knowledge of the language.
5.
His mother _is knitting__ (knits, is knitting) a pullover for him; it will be completed
soon.
6.
We’re sorry you can’t see Arun. He _is sleeping__. (sleep, is sleeping)
7.
He never ___carries___ (carries, is carrying) a raincoat, but he _is carrying__
(carries, is carrying) one now because it is likely to rain heavily.
8.
They usually _spend__ (spend, are spending) their summer vacation in Shimla, but
this year they _are spending__ (spend, are spending) their vacation in Nainital.
9.
Mr. Rao usually __buys___ (buy, is buying)only The Times of India but today he
_is buying___(buys, is buying) The Statesman.
10. ’What are you doing, Reema?’
’I ___am reading__ (read, am reading) a story book.’
11. My friend ___is giving__ (gives, is giving) a party next week.
12. I believe he _is leaving__ (leaves, is leaving) for Bombay sometime next month.
13. Listen! someone __is knocking__ (knocks, is knocking) at the door.
14. The maid usually _cooks___ (cooks, is cooking) the food. Today I _am
cooking___(cooks, am cooking) the food myself.
GRAMMAR : ARTICLES
Read the following sentences:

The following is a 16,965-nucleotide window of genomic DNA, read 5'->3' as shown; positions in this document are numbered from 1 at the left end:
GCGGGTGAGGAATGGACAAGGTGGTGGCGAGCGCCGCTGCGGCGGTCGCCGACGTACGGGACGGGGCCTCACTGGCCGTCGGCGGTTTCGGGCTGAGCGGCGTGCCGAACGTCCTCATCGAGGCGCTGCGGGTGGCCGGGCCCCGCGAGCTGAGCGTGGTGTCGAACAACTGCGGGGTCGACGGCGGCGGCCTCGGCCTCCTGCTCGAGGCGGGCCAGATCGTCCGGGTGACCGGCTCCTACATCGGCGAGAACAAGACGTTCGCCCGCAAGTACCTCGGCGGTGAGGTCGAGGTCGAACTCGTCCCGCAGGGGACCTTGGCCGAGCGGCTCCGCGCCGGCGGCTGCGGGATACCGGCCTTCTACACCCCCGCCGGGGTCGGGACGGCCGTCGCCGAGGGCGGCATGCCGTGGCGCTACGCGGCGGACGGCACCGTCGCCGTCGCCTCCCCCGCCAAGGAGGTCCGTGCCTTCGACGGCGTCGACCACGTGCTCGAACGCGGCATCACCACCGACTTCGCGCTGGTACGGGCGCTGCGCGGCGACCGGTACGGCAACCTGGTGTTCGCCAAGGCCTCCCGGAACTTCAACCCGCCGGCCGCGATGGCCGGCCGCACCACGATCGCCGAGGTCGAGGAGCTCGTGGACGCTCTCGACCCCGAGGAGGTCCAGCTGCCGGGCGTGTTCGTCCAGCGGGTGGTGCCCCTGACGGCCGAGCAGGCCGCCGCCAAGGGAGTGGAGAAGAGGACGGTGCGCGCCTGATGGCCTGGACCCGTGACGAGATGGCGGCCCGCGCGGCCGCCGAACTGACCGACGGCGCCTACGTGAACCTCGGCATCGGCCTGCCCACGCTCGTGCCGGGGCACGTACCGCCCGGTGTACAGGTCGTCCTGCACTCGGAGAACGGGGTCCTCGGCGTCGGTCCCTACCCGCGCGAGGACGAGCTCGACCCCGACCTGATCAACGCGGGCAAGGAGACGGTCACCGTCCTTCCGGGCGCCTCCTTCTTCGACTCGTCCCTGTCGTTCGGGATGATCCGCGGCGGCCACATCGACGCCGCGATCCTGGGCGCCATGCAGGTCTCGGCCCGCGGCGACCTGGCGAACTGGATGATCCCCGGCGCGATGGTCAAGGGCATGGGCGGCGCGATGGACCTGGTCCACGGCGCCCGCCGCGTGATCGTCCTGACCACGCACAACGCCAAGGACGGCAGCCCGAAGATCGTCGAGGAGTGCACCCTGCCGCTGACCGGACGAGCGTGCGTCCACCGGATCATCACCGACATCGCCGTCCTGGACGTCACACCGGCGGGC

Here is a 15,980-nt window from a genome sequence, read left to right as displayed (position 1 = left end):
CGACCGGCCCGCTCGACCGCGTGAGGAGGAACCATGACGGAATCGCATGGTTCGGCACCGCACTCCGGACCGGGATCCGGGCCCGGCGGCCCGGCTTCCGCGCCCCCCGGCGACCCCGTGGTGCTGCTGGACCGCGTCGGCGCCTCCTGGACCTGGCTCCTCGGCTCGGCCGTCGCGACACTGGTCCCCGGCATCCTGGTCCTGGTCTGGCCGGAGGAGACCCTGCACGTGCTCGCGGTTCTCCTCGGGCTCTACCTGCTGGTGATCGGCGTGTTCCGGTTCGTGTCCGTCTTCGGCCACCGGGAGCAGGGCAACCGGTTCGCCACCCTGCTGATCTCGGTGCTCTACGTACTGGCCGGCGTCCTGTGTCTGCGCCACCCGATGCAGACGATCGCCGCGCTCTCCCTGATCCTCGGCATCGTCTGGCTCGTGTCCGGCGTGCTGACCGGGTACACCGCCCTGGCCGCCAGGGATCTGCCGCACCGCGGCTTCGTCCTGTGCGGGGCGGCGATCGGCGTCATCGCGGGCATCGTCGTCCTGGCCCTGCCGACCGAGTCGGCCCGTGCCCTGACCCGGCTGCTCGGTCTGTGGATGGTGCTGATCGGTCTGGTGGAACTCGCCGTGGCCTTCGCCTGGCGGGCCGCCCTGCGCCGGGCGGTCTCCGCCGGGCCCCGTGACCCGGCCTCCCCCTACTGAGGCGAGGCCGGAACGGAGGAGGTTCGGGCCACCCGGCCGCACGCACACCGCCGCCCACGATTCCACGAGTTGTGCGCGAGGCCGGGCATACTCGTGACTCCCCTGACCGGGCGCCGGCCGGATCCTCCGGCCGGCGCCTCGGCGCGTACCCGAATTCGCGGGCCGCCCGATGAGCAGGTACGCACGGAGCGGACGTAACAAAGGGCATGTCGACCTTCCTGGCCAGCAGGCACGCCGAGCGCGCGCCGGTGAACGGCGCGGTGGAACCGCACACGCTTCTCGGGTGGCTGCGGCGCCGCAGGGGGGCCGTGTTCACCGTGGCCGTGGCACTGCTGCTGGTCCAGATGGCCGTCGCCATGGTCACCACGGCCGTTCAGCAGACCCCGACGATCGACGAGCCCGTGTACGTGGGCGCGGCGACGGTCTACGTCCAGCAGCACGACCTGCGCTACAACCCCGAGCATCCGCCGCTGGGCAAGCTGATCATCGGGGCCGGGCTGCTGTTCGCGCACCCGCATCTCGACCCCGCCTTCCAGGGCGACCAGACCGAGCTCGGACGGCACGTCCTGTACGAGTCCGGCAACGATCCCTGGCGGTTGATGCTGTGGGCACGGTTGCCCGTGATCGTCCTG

A man and a woman were walking along a street.
The man was narrating a story to the woman.
Here the speaker says a man and a woman in the first sentence because this is the first
time he is talking about them. A man and a woman here means some man and some women
about whom we do not know anything. But in the second sentence, the speaker says the man
and the woman, because the listener now knows which man and which woman the speaker is
talking about. It is the same man and the same woman about whom something was said
earlier.
When we refer to something or somebody for the first time, we do not use ‘the’, but
when we refer to the same thing or the same person again, i.e., the second or third time, we